The Rembrandt Database is a continually expanding database, which will continue to evolve in the long term and form the essential base for any future Rembrandt research. Some 21 project partners from a total of five countries are involved in developing the database, under the direction of the Rijksdienst voor Kunsthistorische Documentatie (Den Haag). A detailed collation of restoration documentation, technical data, archive material, and art-historical information on each painting is planned.
- Joint research project on the Lüneburg Golden Panel (Prof. Lindemann, Dr. Babette Hartwieg and Dr. Stephan Kemperdick, representatives from the collaborative project, involving the Landesmuseum Hannover, the SMB's Gemäldegalerie, the Goethe-Universität Frankfurt, and the HAWK Hildesheim and sponsored by the Volkswagen Foundation.)
The "Golden Panel", preserved at the Landesmuseum Hannover, is considered one of the most important works from the period of the International Gothic around 1400, and once served as the retable of the high altar in the church of the Benedictine abbey St. Michaelis zu Lüneburg. From September 2012, a group of art historians, historians, conservators and scientists will be working in close cooperation to research the altarpiece in greater detail.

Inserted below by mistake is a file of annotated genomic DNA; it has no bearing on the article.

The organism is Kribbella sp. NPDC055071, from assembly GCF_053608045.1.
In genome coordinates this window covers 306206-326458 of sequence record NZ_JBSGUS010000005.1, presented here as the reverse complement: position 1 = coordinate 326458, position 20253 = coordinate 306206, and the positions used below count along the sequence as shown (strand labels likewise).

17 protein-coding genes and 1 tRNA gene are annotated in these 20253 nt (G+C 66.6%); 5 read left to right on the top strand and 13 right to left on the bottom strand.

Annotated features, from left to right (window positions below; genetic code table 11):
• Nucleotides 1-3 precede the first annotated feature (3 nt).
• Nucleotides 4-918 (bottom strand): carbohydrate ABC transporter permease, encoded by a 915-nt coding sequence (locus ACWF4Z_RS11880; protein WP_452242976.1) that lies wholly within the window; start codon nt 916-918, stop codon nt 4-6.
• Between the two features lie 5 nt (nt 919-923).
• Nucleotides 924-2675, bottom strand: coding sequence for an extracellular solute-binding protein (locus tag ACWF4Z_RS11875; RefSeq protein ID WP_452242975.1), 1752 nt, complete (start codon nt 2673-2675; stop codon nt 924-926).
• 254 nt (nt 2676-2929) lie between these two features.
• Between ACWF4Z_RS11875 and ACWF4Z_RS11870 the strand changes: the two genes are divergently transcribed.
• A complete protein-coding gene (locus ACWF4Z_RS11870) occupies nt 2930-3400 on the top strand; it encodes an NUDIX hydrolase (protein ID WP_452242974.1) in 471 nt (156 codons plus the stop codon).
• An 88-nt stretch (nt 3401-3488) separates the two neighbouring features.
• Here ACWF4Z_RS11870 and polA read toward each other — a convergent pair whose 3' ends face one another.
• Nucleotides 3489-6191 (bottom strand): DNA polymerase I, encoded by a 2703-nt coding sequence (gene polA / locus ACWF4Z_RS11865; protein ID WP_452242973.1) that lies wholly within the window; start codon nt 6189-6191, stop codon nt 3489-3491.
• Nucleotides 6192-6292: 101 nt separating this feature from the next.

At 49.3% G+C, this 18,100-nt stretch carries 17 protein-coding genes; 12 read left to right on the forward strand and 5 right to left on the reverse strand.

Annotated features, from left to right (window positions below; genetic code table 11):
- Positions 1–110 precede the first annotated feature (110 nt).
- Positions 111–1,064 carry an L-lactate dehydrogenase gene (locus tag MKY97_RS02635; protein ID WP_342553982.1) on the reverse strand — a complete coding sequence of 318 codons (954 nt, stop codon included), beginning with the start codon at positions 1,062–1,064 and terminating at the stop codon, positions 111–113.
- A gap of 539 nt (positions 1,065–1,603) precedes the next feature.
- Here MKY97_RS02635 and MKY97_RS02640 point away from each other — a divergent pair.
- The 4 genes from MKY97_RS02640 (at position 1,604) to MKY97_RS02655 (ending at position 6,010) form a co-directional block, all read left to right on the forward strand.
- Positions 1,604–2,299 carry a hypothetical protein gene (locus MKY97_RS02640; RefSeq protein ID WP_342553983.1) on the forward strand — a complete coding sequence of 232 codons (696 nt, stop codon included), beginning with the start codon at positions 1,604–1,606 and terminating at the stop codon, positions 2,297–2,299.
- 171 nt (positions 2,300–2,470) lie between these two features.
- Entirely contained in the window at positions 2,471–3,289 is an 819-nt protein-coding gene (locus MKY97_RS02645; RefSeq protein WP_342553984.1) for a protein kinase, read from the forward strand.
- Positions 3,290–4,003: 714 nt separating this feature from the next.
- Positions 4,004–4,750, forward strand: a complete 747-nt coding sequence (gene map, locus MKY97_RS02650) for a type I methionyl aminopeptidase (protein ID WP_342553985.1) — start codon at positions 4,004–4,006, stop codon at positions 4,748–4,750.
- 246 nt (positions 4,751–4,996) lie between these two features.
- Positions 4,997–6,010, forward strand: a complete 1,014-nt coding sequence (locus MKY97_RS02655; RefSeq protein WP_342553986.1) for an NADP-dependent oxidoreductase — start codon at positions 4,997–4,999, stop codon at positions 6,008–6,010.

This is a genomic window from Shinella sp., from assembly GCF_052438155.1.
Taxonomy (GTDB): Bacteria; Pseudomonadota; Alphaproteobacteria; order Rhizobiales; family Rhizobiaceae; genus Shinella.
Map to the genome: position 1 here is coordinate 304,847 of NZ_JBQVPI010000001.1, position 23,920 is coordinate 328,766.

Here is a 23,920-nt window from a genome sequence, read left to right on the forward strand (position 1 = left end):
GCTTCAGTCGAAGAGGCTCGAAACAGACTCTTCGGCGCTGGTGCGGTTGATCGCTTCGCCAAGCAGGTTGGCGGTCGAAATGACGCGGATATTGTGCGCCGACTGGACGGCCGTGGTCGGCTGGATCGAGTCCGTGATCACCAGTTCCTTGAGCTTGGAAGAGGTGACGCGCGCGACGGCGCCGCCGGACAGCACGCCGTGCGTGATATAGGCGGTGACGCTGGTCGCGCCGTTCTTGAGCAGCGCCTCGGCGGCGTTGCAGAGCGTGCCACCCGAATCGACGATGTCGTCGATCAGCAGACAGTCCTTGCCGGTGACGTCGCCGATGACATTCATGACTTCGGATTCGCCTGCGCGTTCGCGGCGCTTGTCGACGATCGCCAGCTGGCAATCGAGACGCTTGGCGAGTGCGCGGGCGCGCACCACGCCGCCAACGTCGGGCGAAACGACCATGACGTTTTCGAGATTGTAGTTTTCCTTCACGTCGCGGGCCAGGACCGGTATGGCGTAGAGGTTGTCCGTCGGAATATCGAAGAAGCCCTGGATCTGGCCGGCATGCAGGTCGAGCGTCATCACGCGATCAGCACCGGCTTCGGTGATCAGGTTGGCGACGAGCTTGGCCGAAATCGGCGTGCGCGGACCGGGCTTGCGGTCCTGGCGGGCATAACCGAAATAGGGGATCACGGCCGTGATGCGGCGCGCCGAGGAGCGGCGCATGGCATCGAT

The Gemäldegalerie - Staatliche Museen zu Berlin is one of the cooperation partners involved in the interdisciplinary project. Conservator Dr. Babette Hartwieg and Dr. Stephan Kemperdick from the Gemäldegalerie are providing the project with their expertise in art history and conservation care. The goal of the four-year undertaking is to research the work thoroughly from both art historical and technical aspects. The Volkswagen Stiftung has generously sponsored the project within the framework of the "Research in Museums" programme with a substantial contribution of 540,000 euros. Other sponsors include the Klosterkammer Hannover. Further information on the Golden Panel and the research mission is available on the Landesmuseum Hannover's own website.
Annotated Catalogues Raisonnés
- Die Miniaturen des 18. Jahrhunderts in der Berliner Gemäldegalerie / 18th Century German, English and French Miniatures in the Berlin Gemäldegalerie (Rainer Michaelis, technological research: Ute Stehr)
- Die deutschen Gemälde des 17. Jahrhunderts / 17th Century German Painting (Rainer Michaelis, in cooperation with the University of Trier, technological research: Ute Stehr)
- Die oberitalienischen Gemälde des 15. Jahrhunderts / 15th Century Northern Italian Painting (Stefan Weppelmann, Catarina Schmidt-Arcangeli, technological research: Maria Reimelt, Claudia Laurenze-Landsberg, supported by the Fritz-Thyssen Foundation)
Forschung bei den Staatlichen Museen zu Berlin (Publikation der Staatlichen Museen zu Berlin, 2007)